The Non-Estuarine Waterbird Survey (NEWS) has been carried out once a decade since the mid-80s. Previous surveys had identified declines in wintering populations of Purple Sandpiper and Turnstone. This most recent survey hoped to shed light on how these species are faring now.
For the survey the non-estuarine coastline was broken up into count sectors approximately 2km long, though some were shorter and some longer! The survey ran from 1st December 2015 to 31st January 2016 and just a single count was needed, with all birds and mammals using the sector recorded. The counts had to be carried out at low tide +/- 3 hours creating some difficulties given the short hours of daylight during our northerly winter. [On 2nd February 2016 BTO announced that the deadline for the survey had been extended to 29th February 2016. This was due to the severe weather across the UK during December 2015 and January 2016].
Birds within the sector using the sea, intertidal zone or the land within 100 metres of the high tide line were all recorded for the survey.
Assynt Field Club agreed with the British Trust for Ornithology (BTO), who organised the survey, to have all 75 count sectors around the coast of Assynt allocated to the Field Club. Count sectors were then allocated to volunteers on request, the hope being that we would be able to complete the full survey of Assynt.
The BTO organised this, the third, NEWS survey based on its partnership with the Royal Society for the Protection of Birds and the Joint Nature Conservation Committee (the last on behalf of the statutory nature conservation bodies: Natural England, Natural Resources Wales and Scottish Natural Heritage and the Department of the Environment Northern Ireland) in association with the Wildfowl and Wetlands Trust.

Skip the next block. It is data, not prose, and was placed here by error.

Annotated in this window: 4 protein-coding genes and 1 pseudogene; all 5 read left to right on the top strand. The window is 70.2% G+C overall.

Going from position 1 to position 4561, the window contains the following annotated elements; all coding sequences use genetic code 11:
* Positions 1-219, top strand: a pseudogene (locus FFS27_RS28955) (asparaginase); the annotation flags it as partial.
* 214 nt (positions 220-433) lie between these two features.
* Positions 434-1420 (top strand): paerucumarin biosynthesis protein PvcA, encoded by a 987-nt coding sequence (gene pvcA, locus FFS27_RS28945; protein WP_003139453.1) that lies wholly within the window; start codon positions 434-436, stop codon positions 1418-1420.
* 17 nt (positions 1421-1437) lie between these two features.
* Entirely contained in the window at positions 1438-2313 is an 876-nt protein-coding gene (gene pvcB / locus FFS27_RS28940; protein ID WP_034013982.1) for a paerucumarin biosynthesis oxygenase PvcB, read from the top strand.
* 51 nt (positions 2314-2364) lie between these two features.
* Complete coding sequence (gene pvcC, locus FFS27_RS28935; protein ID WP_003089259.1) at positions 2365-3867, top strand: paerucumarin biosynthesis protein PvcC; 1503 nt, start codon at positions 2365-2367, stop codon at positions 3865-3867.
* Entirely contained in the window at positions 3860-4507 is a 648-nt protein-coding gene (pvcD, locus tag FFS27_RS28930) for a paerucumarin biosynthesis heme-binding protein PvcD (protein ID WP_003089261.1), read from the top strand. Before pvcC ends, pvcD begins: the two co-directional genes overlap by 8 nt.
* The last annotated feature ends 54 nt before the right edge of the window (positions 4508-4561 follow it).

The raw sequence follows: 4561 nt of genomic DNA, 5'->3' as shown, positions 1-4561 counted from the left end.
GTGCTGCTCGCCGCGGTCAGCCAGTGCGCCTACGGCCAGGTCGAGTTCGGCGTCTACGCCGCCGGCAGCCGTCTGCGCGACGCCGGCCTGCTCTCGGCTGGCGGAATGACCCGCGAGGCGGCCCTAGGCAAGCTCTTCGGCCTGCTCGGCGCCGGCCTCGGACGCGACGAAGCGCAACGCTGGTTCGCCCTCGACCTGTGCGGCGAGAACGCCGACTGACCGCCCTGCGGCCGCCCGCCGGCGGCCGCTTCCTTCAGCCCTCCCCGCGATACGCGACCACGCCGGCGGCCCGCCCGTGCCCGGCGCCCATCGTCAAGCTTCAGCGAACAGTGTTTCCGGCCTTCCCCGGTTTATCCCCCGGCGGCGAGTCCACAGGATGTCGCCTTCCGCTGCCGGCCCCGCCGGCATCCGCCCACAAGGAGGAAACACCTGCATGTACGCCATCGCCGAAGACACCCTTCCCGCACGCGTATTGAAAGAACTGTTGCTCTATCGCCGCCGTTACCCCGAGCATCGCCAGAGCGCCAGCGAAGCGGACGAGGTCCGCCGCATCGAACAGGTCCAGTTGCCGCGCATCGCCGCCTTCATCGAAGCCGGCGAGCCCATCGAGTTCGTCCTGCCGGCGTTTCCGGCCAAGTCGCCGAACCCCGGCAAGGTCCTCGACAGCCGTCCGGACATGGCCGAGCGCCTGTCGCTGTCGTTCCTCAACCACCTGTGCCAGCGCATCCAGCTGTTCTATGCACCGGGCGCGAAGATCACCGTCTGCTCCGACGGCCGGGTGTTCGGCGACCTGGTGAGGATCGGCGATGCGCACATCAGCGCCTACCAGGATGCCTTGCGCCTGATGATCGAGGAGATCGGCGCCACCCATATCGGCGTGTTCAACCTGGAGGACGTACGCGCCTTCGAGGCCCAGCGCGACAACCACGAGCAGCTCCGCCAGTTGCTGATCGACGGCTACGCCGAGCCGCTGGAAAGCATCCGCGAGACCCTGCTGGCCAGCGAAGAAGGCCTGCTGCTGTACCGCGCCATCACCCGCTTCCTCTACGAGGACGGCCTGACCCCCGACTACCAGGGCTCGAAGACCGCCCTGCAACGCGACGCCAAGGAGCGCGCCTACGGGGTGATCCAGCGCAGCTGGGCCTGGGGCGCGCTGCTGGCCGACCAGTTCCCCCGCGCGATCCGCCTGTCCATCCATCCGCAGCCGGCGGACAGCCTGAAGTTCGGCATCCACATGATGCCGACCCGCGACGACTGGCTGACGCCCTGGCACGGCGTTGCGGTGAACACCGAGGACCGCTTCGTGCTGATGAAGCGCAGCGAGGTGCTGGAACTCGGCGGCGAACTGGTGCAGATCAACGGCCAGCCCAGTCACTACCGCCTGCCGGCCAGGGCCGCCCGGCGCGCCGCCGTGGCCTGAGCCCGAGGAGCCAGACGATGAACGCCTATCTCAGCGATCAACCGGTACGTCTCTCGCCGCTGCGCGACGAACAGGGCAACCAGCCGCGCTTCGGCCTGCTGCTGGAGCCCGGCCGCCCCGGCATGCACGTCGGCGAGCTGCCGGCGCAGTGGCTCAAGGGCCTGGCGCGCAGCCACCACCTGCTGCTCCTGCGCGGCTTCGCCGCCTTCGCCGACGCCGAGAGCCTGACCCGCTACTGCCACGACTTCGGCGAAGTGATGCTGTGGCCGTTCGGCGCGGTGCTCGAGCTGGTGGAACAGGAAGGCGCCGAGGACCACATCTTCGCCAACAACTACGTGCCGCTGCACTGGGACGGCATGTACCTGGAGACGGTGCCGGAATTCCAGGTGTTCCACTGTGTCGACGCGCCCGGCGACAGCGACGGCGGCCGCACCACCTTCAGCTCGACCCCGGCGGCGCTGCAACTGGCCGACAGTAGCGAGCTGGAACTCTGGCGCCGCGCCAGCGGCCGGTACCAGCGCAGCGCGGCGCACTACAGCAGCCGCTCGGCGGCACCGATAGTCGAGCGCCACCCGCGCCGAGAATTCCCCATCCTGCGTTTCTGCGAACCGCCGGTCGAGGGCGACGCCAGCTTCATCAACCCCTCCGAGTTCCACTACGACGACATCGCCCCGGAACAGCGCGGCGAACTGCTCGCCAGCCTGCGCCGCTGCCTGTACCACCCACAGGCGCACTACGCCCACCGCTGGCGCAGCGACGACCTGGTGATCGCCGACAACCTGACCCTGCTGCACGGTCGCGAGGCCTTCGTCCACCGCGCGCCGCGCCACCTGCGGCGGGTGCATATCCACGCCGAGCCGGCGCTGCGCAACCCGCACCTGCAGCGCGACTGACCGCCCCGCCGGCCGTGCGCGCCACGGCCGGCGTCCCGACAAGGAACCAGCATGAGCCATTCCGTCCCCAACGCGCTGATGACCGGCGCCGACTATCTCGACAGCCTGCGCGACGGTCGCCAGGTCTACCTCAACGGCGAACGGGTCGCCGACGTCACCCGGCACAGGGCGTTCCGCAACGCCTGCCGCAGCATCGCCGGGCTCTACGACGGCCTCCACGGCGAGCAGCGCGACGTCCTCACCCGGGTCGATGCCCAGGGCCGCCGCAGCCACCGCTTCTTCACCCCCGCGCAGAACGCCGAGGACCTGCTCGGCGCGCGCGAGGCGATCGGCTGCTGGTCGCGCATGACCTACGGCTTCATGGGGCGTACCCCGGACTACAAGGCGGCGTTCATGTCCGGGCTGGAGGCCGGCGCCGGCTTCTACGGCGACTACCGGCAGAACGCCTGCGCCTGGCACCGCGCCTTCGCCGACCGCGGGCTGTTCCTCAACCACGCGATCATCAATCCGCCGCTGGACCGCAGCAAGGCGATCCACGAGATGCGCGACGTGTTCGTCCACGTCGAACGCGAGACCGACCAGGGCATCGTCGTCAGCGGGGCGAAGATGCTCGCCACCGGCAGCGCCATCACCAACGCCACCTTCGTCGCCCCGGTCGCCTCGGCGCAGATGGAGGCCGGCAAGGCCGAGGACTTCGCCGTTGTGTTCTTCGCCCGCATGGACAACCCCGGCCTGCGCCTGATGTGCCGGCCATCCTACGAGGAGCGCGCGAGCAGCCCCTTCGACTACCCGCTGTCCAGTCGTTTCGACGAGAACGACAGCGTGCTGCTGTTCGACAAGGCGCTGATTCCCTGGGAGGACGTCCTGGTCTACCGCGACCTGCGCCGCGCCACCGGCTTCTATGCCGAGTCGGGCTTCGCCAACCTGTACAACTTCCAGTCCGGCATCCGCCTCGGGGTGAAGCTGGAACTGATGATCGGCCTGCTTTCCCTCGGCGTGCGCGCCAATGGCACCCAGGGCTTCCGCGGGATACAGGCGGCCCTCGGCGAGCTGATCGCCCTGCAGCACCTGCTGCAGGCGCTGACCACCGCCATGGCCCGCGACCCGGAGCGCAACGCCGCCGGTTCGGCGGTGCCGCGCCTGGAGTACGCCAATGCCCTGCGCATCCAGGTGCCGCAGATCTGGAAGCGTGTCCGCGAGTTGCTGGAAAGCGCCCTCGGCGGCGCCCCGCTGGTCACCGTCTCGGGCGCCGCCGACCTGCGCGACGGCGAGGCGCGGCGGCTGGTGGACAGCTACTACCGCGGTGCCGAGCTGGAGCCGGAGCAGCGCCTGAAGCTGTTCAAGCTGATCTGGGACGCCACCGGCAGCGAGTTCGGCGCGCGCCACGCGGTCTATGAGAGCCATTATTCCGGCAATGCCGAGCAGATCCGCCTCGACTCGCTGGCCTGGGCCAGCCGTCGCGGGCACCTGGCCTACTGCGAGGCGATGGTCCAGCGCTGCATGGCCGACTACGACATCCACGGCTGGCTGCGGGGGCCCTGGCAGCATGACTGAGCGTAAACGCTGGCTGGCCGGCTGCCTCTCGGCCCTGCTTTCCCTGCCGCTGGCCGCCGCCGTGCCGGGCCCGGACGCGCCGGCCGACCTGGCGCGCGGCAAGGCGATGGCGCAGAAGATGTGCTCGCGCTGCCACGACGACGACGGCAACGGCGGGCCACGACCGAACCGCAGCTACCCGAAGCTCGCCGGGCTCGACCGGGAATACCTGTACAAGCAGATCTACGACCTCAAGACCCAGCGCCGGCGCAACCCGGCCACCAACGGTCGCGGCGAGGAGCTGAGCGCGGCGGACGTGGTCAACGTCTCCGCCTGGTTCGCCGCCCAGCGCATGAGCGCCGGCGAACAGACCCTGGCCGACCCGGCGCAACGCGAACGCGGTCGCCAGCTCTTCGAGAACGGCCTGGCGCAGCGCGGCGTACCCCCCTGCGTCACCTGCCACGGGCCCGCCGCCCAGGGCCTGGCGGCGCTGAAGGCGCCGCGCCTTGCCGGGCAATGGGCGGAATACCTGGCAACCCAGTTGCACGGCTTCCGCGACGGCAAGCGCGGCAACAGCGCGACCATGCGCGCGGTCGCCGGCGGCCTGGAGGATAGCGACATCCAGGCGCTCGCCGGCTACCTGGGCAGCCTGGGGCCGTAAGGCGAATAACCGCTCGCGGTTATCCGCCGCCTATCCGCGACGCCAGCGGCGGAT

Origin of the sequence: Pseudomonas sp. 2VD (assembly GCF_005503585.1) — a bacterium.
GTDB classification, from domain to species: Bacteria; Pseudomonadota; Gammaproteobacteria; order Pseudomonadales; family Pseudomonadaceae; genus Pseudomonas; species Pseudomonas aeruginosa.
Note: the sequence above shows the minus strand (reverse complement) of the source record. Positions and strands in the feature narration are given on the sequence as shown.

By the end of the survey period 10 Field Club members had managed to survey 73 out of the 75 sectors with the only two not covered being Oldany and Soyea Islands.
A few days during the period were stunningly beautiful, crisp winter days while a few were stunningly wet but all the data so doggedly collected was recorded online via the BTO’s own website.
Below is link to a spreadsheet showing the sectors by grid reference and a brief indicative name for each. The bird species recorded in every sector and the number of each are also shown.
Just a few statistics – the total number of birds recorded was 3687 of 63 species; the three most abundant species were Shag (469 birds), Common Guillemot (665 birds) and Herring Gull (1229 birds). The sector with the largest number of bird species (17) was NC134332 to NC142321 on the west side of Loch Nedd, while only two of the counted sectors had nil returns. The sector with the largest total number of birds (1391) was NC181349 to NC195333 on the west side of Loch a’ Chairn Bhain.
Mammals using the sea or the land were also recorded during the survey with Cattle, Grey Seal, Harbour Porpoise, Harbour Seal, Otter, Red Deer and Sheep noted.
The sectors with grid references in bold had been classed as priority sectors by BTO.
The BTO 2 letter Species Code for the birds has been used and the legend forms part of the spreadsheet.
Assynt’s 2015-16 Non-estuarine Waterbird Survey results